“Last year’s words belong to last year’s language,” wrote TS Eliot in the final poem of the set called Four Quartets. “And next year’s words await another voice.”
The new year will, as it always does, bring out other voices. But will they be heard over the loud, angry cries of 2017? Is 2018 going to be a re-run of the previous year or will it speak rather differently using new language?
That the coming year will test-drive some brand new ideas is a given. For instance, the world’s most advanced self-driving car will go on sale, finally making the autonomous vehicle a physical reality for consumers. And the concept of luxury might be remodelled to fit our digitally distracted times, with device-free periods becoming the ultimate indulgence.
But there are three other hopeful signs of more significant change.
First, Christmas this year has been marked by an unusual surge in attempts to promote greater harmony between Christians and Muslims in the West.
In the last weeks of the dying year, British Muslims, for instance, started to muse publicly on the perception of Jesus within their faith. He was an important prophet in Islam, they stressed, adding that Mary also has a singular place in the Quran. That tallies with the UAE’s Crown Prince, Sheikh Mohammed bin Zayed, recently changing the name of an Abu Dhabi mosque to Mary Mother of Jesus mosque to send out a message of spiritual harmony. And contrary to far-right political parties’ false claims of Muslim hostility to Christmas, more heartwarming stories of amity were unearthed, not least from The Crescent, Britain’s first Muslim newspaper. Back in the 1880s, reported The Crescent, Victorian Muslims celebrated Christmas with quiet enthusiasm, thus immersing themselves in other parts of the British community.
Meanwhile, a British cross-party parliamentary group published a report detailing Muslim charitable efforts around the UK, especially at Christmas. The resulting hashtag, #AVeryMerryMuslimChristmas, provoked a lot of attention and some derision, but it was at least a novel and persuasive way of addressing Islamophobia in the West.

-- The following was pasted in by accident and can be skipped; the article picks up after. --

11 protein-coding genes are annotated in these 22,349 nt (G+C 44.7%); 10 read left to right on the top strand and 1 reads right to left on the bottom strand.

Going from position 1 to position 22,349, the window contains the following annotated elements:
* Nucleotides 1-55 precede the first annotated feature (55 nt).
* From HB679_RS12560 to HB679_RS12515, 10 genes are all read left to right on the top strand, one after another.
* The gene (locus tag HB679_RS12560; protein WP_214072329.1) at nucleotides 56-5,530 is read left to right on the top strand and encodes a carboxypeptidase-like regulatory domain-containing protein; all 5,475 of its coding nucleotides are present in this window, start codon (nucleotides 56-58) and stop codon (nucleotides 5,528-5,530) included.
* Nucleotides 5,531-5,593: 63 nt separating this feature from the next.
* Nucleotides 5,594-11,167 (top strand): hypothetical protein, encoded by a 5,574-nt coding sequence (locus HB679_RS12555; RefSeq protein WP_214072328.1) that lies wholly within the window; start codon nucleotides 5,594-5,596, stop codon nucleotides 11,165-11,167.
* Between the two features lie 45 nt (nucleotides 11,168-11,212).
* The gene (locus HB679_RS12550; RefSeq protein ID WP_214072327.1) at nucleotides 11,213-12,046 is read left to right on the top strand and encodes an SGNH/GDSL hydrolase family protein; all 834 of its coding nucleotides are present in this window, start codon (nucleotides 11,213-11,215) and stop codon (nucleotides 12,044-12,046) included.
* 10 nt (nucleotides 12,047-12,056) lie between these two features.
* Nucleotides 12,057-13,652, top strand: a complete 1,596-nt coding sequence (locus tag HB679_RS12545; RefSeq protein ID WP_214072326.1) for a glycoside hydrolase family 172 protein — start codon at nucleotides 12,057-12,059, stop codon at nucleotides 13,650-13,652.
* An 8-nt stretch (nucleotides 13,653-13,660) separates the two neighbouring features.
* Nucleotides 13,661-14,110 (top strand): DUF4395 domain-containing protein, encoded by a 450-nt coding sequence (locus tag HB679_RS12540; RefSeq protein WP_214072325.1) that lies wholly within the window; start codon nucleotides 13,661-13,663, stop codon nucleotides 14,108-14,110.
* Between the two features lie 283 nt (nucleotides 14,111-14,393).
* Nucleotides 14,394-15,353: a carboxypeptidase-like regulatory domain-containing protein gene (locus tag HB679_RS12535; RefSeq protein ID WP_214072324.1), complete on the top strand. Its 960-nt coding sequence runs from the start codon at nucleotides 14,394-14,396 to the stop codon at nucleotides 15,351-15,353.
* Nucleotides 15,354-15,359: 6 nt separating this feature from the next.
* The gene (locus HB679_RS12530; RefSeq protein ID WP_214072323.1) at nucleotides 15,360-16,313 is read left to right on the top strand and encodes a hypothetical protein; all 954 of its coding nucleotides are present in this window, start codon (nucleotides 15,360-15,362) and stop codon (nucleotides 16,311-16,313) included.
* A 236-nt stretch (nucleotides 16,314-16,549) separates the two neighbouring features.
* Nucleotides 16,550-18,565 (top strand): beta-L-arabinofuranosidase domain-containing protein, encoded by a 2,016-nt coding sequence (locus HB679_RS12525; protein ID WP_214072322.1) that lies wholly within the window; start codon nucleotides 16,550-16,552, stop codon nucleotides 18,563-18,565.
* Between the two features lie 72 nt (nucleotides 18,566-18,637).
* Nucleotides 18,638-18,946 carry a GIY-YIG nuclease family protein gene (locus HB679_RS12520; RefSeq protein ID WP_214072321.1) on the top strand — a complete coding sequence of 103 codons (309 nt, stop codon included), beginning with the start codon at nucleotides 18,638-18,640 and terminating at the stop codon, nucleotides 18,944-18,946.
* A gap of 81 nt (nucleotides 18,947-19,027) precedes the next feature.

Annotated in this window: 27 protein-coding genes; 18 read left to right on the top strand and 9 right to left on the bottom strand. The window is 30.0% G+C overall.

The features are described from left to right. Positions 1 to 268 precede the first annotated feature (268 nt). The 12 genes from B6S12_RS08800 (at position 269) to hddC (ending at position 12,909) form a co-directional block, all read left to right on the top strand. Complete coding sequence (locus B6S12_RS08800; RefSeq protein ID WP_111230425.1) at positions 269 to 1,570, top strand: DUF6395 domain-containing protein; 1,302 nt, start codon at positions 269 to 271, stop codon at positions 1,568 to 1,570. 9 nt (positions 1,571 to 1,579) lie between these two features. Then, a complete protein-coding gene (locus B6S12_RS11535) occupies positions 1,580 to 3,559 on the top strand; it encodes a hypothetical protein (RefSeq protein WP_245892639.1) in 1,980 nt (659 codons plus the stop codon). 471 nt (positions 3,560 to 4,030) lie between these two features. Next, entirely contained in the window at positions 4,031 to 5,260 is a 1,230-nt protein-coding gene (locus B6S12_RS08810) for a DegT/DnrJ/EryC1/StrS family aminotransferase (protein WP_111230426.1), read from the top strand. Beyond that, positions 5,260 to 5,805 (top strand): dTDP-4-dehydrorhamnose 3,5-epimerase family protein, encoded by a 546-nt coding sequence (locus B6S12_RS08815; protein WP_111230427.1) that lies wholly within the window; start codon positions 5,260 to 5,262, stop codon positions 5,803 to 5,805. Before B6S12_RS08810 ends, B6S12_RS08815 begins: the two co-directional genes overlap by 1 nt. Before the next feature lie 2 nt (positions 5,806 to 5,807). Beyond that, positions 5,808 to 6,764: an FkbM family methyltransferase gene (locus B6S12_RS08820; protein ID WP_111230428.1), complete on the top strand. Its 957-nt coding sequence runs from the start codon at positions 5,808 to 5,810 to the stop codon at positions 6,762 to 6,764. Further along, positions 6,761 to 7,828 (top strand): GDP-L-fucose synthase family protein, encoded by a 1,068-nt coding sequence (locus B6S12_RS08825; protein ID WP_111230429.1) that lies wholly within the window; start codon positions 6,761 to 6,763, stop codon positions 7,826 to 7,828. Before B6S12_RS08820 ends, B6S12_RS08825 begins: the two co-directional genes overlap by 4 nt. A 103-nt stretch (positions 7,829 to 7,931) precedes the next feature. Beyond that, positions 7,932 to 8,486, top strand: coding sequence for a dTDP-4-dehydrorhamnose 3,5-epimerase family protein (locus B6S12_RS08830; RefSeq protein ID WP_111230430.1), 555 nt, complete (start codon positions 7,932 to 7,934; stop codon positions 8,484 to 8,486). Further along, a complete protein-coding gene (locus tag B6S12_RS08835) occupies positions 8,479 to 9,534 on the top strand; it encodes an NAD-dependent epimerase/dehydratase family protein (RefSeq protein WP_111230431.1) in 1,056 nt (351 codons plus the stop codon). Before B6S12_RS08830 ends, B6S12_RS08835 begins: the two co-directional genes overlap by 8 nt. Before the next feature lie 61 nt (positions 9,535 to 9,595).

Individually, each of these attempts to build bridges between Christians and Muslims might seem trifling, especially in the context of some of the hate-filled discourse in Europe and the United States, but it is a good start for Britain, which has Europe’s third-largest Muslim population. And it could provide a different perspective in the debate over the Christian character of Christmas.
The second hopeful trend for 2018 could be the evolving women’s movement. The so-called Weinstein effect, or the wave of US-centred sexual harassment accusations against famous men, is likely to mutate. Already, there are lookalike, low-strength attempts to replicate it in countries such as India and Kenya. But it is possible that it might become less imitative and more relevant to disparate geographies. Now that Hollywood has ripped off the veil of shame shrouding sexual abuse, the discussion is becoming bolder in other locations, not least India. In Delhi, for instance, there is increasing soul-searching about female objectification and how best to address gender violence. If 2017 made it possible to speak up against workplace norms that entrench sexism and tolerate sexual harassment, 2018 might be the year the rebellion throws up new norms for different specificities — institutions, professions, cultures — all of them enshrining a basic level of dignity for women.
The new year is likely to be significant for women in other ways too. Saudi Arabia will get its first foreign female envoy and Saudi women will formally get behind the wheel. The UK will become one of the world’s first countries to require public, private and voluntary sector entities with more than 250 employees to declare a gender pay gap, if any.
Finally, 2018 is likely to see new ways of telling the story of our times. This has to happen. After a turbulent 2017, there will be a need to rethink satire, cartooning, comedy and dystopian fiction as well, for this is an age of absurdism in the White House and irredentist illiberalism in parts of Europe, India, Israel, Myanmar and elsewhere. That the US, Poland, Hungary, Czech Republic, Austria, Israel, India and Myanmar all have democratically elected governments suggests the ballot box per se cannot prevent the slide towards majoritarianism.
Tellingly, most of the elections scheduled for 2018 are unlikely to be game-changers or advance progressive causes, such as inclusive growth and good governance. In Egypt, Russia, Hungary, Italy and Pakistan, the electoral verdicts of 2018 are likely to be more of the same. But three elections, all of them in the Americas — Mexico, Brazil and the US midterms — might force a moderate change, of course.
The new year, then, might well throw up new ways of exploring and explaining the reality of democracies behaving badly.